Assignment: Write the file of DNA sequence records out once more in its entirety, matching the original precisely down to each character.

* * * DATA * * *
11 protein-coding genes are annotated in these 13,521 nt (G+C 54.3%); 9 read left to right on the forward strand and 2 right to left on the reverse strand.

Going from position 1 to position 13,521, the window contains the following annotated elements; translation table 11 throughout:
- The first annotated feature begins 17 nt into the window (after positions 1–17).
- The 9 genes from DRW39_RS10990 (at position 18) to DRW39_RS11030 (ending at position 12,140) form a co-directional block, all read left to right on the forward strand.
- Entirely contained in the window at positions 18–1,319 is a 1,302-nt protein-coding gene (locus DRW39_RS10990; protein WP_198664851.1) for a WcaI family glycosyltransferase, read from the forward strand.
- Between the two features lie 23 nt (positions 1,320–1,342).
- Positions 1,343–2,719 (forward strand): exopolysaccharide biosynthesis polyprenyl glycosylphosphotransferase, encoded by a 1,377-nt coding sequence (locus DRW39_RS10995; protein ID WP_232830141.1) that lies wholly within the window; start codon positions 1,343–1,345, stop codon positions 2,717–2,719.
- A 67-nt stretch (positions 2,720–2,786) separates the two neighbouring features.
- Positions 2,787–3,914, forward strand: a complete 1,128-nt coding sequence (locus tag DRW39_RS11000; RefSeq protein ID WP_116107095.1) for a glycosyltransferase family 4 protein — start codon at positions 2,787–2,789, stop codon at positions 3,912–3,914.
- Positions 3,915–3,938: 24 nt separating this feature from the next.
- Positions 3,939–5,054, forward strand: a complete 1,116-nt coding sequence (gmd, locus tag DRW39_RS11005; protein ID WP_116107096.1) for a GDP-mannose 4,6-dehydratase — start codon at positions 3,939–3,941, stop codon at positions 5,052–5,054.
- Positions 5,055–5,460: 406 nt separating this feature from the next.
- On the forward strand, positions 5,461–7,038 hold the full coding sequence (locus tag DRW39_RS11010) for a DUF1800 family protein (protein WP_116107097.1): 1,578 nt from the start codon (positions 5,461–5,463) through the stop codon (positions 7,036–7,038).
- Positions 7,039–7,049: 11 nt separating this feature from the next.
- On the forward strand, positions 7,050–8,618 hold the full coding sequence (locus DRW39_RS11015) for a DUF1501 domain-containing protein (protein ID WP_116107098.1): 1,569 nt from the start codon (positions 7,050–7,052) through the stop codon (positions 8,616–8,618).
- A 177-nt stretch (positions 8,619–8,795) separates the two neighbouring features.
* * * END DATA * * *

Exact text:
11 protein-coding genes are annotated in these 13,521 nt (G+C 54.3%); 9 read left to right on the forward strand and 2 right to left on the reverse strand.

Going from position 1 to position 13,521, the window contains the following annotated elements; translation table 11 throughout:
- The first annotated feature begins 17 nt into the window (after positions 1–17).
- The 9 genes from DRW39_RS10990 (at position 18) to DRW39_RS11030 (ending at position 12,140) form a co-directional block, all read left to right on the forward strand.
- Entirely contained in the window at positions 18–1,319 is a 1,302-nt protein-coding gene (locus DRW39_RS10990; protein WP_198664851.1) for a WcaI family glycosyltransferase, read from the forward strand.
- Between the two features lie 23 nt (positions 1,320–1,342).
- Positions 1,343–2,719 (forward strand): exopolysaccharide biosynthesis polyprenyl glycosylphosphotransferase, encoded by a 1,377-nt coding sequence (locus DRW39_RS10995; protein ID WP_232830141.1) that lies wholly within the window; start codon positions 1,343–1,345, stop codon positions 2,717–2,719.
- A 67-nt stretch (positions 2,720–2,786) separates the two neighbouring features.
- Positions 2,787–3,914, forward strand: a complete 1,128-nt coding sequence (locus tag DRW39_RS11000; RefSeq protein ID WP_116107095.1) for a glycosyltransferase family 4 protein — start codon at positions 2,787–2,789, stop codon at positions 3,912–3,914.
- Positions 3,915–3,938: 24 nt separating this feature from the next.
- Positions 3,939–5,054, forward strand: a complete 1,116-nt coding sequence (gmd, locus tag DRW39_RS11005; protein ID WP_116107096.1) for a GDP-mannose 4,6-dehydratase — start codon at positions 3,939–3,941, stop codon at positions 5,052–5,054.
- Positions 5,055–5,460: 406 nt separating this feature from the next.
- On the forward strand, positions 5,461–7,038 hold the full coding sequence (locus tag DRW39_RS11010) for a DUF1800 family protein (protein WP_116107097.1): 1,578 nt from the start codon (positions 5,461–5,463) through the stop codon (positions 7,036–7,038).
- Positions 7,039–7,049: 11 nt separating this feature from the next.
- On the forward strand, positions 7,050–8,618 hold the full coding sequence (locus DRW39_RS11015) for a DUF1501 domain-containing protein (protein ID WP_116107098.1): 1,569 nt from the start codon (positions 7,050–7,052) through the stop codon (positions 8,616–8,618).
- A 177-nt stretch (positions 8,619–8,795) separates the two neighbouring features.